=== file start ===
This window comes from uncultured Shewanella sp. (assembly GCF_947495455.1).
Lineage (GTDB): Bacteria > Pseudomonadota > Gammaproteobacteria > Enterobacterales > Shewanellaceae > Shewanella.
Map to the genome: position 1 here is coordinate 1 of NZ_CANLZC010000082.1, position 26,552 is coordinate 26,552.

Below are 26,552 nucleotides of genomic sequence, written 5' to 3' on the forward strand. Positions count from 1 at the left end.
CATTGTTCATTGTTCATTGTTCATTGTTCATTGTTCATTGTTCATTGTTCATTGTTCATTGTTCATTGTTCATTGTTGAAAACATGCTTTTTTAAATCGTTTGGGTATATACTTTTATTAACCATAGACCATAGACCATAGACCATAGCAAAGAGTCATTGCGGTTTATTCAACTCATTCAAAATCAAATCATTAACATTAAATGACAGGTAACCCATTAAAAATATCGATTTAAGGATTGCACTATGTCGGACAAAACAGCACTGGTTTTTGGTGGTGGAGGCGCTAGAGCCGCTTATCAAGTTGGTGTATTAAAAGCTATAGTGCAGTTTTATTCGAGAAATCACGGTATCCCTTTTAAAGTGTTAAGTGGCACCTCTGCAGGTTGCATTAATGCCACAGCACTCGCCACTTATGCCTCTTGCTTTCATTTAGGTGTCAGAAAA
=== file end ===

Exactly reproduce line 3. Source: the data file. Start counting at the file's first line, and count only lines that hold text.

Map to the genome: position 1 here is coordinate 1 of NZ_CANLZC010000082.1, position 26,552 is coordinate 26,552.